Closing-the-policymaking-gap-Tackling-barriers-to-improving-public-health-in-Louisiana

Closing the policymaking gap: Tackling barriers to improving public health in Louisiana

When attempting to address Louisiana's consistently low rankings in national health reports, public health professionals can have a positive influence on the policy-making process through research and education, according to recently published work from the Tulane public health researchers.

From 2013 to 2014, a team of faculty and staff at the Tulane Nutrition Program and Tulane Prevention Research Center explored strategies for improving public health in Louisiana by conducting policy research and educating lawmakers. The team used metrics and data from America's Health Rankings, an annual report by the United Health Foundation, to determine the most important focus areas to shift Louisiana's rankings. Obesity, physical activity, nutrition, smoking, and infant health were among the focus areas. As of the 2017 report, Louisiana was 49th for overall health. In 2014, several of the strategies were incorporated into state legislation.

The team's work was e-published in the journal Health Promotion Practice in April. The study summarizes the promising physical activity and nutrition strategies that were considered by the Tulane team, how the team's work product was integrated into state legislation, the outcomes of the legislation, and a set of recommendations for how Louisiana can expand on this work.

The team found that taking a strategic approach to policy formation can lay the foundation for ongoing work on a public health topic. This approach is rooted in incremental change and includes activities such as documenting needs and baseline metrics, building a partnership of invested organizations, reaching consensus on policy priorities and moving forward strategically on a state level.

"Tulane's team identified public health challenges in Louisiana, investigated possible solutions and educated policymakers and the public about them, an approach that could be used in others states as well," said Diego Rose, a faculty co-investigator at the Tulane PRC and head of the Nutrition Section at Tulane School of Public Health and Tropical Medicine. "We have taken this approach to promote the health of all Louisianans."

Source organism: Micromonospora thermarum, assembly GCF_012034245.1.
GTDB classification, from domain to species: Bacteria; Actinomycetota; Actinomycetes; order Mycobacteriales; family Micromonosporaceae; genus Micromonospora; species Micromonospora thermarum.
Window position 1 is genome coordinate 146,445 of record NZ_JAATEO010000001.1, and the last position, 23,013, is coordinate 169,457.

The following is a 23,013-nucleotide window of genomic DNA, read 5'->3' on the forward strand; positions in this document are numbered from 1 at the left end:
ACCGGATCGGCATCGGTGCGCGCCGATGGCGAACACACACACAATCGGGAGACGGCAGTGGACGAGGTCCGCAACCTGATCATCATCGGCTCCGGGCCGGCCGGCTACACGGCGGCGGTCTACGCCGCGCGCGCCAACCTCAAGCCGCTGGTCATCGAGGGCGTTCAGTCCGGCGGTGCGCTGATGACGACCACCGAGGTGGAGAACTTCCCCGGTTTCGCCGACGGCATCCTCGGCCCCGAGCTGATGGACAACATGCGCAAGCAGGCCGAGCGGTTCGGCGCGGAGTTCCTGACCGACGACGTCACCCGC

Policymakers can contribute to positive health outcomes by developing policies that support healthy behaviors and environments. Former State Sen. David Heitmeier, D-New Orleans, translated the Tulane PRC’s research into policy solutions that he authored and introduced for the state’s legislative session of 2014. Ultimately, eight of the nine legislative items were successful in passing the state Senate and House of Representatives and obtaining the Governor's signature. The policies received little to no opposition from policymakers during committee hearings and voting sessions.

"This project provided us with a deeper understanding of the current policies and practices related to diet and physical activity in our state," said Mary Kathryn Poole, lead author on the paper and a current research assistant at the Harvard Prevention Research Center. "We hope this study and its recommendations will be useful to policymakers and practitioners who want to enhance existing policies and propose new solutions that will improve the public's health."

To read the paper abstract in Health Promotion Practice, click here.

By Emily Szklarski, Tulane PRC Communications Research Assistant
April 2018

Topics:   health communication , policy

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